Who Are Donald Trump's Foreign Policy Advisors?

Posted: Mar 22, 2016 7:30 AM

Republican frontrunner Donald Trump released his much awaited list of foreign policy advisors on Monday and each have distinct backgrounds in areas that vary from global oil distribution to international terrorism.  

"Walid Phares, who you probably know. Ph.D., adviser to the House of Representatives. He's a counter-terrorism expert," Trump said. "Carter Page, Ph.D. George Papadopoulos. He's an oil and energy consultant. Excellent guy. The honorable Joe Schmitz, inspector general at the Department of Defense. General Keith Kellogg. And I have quite a few more. But that's a group of some of the people that we are dealing with. We have many other people in different aspects of what we do. But that's pretty representative group."

Dr. Walid Phares is an American author of Lebanese origins who has been warning the world of global Jihadism for over a decade. He teaches at the National Defense University in Washington, D.C. and has written numerous Op-Eds and books concerning the spread of Islam throughout the world.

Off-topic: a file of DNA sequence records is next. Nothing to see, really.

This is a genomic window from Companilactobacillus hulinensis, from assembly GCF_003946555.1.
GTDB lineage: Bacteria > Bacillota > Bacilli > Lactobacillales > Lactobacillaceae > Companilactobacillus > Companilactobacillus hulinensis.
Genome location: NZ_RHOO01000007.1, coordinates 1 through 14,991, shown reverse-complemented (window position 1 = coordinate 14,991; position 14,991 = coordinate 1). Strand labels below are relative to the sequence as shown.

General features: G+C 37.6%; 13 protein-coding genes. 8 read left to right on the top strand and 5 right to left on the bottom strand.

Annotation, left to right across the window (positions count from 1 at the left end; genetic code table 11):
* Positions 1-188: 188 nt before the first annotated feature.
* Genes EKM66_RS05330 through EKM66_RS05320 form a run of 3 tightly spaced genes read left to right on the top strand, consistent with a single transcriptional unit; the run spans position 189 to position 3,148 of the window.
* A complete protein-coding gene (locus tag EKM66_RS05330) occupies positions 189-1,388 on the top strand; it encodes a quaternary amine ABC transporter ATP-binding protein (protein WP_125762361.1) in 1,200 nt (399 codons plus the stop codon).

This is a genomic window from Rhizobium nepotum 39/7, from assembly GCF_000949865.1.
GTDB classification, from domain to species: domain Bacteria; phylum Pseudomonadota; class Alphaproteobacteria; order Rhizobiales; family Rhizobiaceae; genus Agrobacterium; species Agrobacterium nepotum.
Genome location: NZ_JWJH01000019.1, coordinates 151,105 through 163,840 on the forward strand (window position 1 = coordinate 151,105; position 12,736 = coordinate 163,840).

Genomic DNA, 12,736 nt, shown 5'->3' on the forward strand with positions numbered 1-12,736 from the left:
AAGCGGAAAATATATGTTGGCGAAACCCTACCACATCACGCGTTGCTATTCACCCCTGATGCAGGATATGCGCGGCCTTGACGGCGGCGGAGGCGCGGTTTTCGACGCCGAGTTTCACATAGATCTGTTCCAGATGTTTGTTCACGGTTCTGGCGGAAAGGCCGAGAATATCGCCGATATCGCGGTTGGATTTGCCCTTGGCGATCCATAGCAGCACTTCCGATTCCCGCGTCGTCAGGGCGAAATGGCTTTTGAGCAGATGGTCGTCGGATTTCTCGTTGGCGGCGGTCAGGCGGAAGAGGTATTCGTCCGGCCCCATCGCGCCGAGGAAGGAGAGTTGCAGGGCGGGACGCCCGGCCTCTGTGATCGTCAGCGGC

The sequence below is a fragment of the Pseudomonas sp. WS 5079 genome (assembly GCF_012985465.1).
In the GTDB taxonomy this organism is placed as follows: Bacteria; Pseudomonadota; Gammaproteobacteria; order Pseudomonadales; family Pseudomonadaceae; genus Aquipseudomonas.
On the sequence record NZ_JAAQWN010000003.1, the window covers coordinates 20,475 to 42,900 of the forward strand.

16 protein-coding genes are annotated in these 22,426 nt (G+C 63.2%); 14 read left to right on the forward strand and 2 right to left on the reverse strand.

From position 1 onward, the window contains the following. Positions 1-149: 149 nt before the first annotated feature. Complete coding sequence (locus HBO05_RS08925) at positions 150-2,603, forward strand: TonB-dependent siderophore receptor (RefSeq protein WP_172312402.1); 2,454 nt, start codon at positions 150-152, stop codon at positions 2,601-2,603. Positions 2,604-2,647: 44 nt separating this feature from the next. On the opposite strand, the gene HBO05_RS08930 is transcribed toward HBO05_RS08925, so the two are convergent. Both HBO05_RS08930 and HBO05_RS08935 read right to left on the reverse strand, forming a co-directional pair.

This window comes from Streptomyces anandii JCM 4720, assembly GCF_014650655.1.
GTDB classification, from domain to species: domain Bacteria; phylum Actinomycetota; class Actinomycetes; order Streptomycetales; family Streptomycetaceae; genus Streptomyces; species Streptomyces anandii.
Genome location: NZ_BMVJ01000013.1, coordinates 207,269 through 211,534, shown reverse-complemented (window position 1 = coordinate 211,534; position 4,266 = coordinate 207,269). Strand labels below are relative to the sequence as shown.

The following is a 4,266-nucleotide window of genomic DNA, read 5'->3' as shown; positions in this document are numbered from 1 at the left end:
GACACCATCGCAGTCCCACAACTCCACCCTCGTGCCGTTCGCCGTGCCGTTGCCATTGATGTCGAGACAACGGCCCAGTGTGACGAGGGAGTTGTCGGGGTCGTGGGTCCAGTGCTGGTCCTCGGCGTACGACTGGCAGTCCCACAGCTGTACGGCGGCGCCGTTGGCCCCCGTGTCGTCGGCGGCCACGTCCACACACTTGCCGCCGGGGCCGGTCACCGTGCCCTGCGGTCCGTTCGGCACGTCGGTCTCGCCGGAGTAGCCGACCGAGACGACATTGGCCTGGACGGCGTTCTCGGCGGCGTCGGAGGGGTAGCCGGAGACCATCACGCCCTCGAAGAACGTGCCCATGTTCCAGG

Retired Army Lt. Gen. Keith Kellogg is a former commander of the 82nd Airborne and led the invasion of Iraq in 2003 where he served as chief operating officer for the Coalition Provisional Authority in Baghdad.

Joseph Schmitz is a former Pentagon Inspector General and graduate of the U.S. Naval Academy.  He is co-author of the book Sharia: The Threat to America and has extensive experience with controversial groups such as Blackwater. 

Carter Page and George Papadopoulos have backgrounds in international energy and affairs.  Page is the founder of his own group, Global Energy Capital, and Papdopoulos is the director at the Center for International Energy and Natural Resources Law & Security at the London Center of International Law Practice.

There is no doubt that like Trump, there is a since of disenfranchisement in the minds of his advisors.  More than likely, these are men who are not completely satisfied with the way the U.S. has handled foreign policy over the past decade and are looking to support the candidate who can right the wrong.